Seattle Seahawks fans have likely heard that rookie Malik McDowell suffered a concussion and facial lacerations as the result of an ATV injury a few weeks ago. Thankfully, reports indicated that he’s expected to fully recover and has already reported to Seahawks pre-season training camp. “Although not life-threatening, McDowell’s ATV injury highlights the dangers inherent in Yakima and elsewhere, in owning and riding an ATV,” according to Abeyta Nelson personal injury lawyer Greg Lighty.
In Eastern Washington, riding ATVs, or all-terrain vehicles, is a favorite summer pastime. ATVs, also known as off-road vehicles, or ORVs, are what the Washington State Patrol refers to as non-street legal motorized vehicles, meant to be used off-road or on dirt roads, not on paved roads or highways. In Washington, drivers must be 13 years old to operate an ATV, or they must be under the direct supervision of a person 18 or older who has a valid driver’s license. According to Washington State ATV Association, all ATVs must be registered and have a title, and all owners must have a use permit. The ATV must also display a metal tag.
ATVs can be thrilling to ride, but there are also major safety risks for ATV injury. ATVs can be unstable and hard to control, particularly at high speeds, and for that reason, we see many clients who have been affected by an ATV injury. If you decide to let your child ride an ATV, make sure he or she follows safety precautions and understands how to safely operate the vehicle. Safely operating an ATV requires the driver to make quick decisions, such as speeding up, slowing down, or shifting his or her weight in response to changes in the environment.
Often weighing more than 800 pounds, ATVs have large, powerful engines that allow them to reach speeds of 50 mph or more. ATVs have a high center of gravity and usually don’t have roll bars, safety cages, or seatbelts, meaning they can tip easily, throw riders and passengers off, or even roll over on top of riders. This can cause injuries such as cuts, scrapes, broken collarbones, broken arms and legs, head injuries, or even death.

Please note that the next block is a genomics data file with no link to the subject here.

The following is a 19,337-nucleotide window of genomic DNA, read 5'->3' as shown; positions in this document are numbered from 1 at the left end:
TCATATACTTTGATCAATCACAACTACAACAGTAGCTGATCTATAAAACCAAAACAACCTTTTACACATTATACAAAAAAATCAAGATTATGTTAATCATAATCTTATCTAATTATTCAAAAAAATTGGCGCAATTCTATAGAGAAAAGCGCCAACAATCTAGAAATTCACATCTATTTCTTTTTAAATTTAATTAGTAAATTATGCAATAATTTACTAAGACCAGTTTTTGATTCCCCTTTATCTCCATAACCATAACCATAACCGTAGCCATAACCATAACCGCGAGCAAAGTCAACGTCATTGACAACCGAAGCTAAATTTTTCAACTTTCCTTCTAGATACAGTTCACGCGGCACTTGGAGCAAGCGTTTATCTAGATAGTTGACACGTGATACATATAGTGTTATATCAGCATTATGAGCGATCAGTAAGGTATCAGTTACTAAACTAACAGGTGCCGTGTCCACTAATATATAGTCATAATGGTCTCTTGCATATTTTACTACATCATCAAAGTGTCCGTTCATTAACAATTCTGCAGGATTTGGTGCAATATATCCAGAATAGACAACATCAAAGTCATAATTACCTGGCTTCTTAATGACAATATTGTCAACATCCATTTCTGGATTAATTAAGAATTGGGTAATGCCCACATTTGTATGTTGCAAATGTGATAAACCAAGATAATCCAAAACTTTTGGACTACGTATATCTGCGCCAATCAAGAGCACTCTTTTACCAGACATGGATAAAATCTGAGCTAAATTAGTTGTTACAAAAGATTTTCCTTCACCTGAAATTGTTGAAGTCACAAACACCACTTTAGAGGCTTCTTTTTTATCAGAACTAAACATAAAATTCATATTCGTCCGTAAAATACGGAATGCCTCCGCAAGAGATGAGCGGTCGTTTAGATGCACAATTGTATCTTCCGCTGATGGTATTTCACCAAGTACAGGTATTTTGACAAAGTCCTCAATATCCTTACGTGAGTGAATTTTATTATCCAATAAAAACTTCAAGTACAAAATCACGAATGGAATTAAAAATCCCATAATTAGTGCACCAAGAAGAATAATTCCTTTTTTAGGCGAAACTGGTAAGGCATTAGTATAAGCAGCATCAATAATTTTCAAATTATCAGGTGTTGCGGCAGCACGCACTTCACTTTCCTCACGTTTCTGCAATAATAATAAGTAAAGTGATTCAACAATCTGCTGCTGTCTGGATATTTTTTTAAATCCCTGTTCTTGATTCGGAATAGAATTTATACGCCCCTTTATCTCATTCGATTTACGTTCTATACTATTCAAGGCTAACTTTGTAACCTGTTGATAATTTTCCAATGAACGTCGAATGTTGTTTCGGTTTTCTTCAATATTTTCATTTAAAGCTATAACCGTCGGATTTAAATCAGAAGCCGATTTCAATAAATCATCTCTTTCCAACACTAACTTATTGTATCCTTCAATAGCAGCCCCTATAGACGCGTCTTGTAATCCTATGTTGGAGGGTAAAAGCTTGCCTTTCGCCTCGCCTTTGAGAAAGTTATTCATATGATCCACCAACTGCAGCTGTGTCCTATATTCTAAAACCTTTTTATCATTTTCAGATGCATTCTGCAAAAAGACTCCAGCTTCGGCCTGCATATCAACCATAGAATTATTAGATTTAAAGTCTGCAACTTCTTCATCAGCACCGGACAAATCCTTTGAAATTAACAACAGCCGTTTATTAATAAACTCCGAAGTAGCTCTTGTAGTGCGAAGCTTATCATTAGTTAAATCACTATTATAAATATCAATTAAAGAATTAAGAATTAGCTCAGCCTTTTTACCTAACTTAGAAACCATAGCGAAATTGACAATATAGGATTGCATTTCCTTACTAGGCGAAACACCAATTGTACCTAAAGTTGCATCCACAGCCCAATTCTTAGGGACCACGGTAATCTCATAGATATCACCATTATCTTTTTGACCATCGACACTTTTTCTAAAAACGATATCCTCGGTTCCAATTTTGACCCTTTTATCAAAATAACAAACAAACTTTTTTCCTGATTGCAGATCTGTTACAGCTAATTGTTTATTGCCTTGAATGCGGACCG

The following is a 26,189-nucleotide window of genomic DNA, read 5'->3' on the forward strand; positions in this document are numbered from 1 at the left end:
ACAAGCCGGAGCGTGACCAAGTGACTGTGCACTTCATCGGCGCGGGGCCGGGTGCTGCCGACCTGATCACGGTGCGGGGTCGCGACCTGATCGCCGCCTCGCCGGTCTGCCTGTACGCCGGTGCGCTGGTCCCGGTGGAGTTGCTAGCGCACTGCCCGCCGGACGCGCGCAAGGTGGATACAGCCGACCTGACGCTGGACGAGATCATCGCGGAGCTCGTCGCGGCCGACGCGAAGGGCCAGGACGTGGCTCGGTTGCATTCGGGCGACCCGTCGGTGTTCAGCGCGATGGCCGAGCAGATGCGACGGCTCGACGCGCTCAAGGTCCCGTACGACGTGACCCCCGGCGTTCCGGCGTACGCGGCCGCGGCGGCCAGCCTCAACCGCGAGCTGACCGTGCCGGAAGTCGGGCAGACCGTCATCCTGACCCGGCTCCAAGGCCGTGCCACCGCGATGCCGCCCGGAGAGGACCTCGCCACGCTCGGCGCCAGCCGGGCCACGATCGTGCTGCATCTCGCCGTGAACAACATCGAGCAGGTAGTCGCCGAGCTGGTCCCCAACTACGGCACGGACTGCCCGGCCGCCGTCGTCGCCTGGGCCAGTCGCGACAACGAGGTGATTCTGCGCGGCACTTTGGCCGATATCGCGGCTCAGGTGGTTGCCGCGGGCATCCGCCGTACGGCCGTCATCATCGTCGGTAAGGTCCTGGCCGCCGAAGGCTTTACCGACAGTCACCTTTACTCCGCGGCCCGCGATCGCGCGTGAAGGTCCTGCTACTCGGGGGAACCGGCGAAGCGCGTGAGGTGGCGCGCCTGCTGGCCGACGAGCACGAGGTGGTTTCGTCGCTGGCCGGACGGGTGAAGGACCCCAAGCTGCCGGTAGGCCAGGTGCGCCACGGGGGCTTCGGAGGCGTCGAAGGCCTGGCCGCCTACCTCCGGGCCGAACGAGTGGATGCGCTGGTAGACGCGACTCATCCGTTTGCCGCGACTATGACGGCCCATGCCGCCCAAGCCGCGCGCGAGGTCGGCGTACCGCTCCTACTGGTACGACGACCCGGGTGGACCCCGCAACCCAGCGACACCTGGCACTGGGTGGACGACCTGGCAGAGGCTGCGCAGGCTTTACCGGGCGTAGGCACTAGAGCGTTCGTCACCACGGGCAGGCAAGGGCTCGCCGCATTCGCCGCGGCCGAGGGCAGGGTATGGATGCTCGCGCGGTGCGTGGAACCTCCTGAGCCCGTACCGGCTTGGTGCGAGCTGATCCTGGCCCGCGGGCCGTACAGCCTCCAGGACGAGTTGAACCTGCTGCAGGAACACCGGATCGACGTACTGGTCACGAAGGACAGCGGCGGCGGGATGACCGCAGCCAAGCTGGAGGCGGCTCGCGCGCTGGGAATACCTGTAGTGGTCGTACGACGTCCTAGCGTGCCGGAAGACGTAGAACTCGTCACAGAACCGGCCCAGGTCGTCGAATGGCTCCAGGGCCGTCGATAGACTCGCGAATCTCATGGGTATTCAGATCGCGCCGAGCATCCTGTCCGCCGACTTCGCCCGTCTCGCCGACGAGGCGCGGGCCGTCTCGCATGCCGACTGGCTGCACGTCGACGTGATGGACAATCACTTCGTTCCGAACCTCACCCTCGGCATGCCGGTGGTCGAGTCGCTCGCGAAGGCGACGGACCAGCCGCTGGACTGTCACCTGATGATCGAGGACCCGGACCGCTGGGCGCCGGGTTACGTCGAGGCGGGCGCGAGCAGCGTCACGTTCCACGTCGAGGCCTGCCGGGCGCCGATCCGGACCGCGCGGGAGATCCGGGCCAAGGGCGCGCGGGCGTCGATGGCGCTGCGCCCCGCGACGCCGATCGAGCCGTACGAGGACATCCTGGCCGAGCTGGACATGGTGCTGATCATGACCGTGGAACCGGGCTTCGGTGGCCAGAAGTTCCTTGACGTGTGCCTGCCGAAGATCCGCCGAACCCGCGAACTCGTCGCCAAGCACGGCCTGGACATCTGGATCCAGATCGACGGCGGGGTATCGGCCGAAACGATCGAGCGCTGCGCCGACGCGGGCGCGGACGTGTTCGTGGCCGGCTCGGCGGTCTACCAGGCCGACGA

Reduce Your Risk of ATV Injury by Taking These Steps:
Ride an ATV that’s right for your size and age.
Always wear an approved helmet and eye protection.
Wear long pants, long sleeves, gloves, and over-the-ankle boots to help prevent scrapes and cuts.
Only ride during daylight hours.
Always ride at a safe speed on a designated ATV trail.
Know basic first aid to treat minor injuries.
Don’t Do This While Riding an ATV:
Never ride on a three-wheel ATV.
Never ride while drinking alcohol or using drugs.
Never ride on paved surfaces or public roads.
Never exceed the passenger limit allowed by the manufacturer.
Never allow kids and teens to carry another passenger.
ATV riding will always be risky, but because they’re fun, many kids and teens will want to try them. By making sure that riders follow safety precautions and know how to use ATVs safely, parents can do their best to help protect their children from an ATV injury in Yakima, and across Washington state. Finally, give our experienced attorneys at Abeyta Nelson Injury Law a call if you’d like to discuss an ATV injury with us.
-blog written by Greg Lighty, Attorney, Abeyta Nelson Injury Law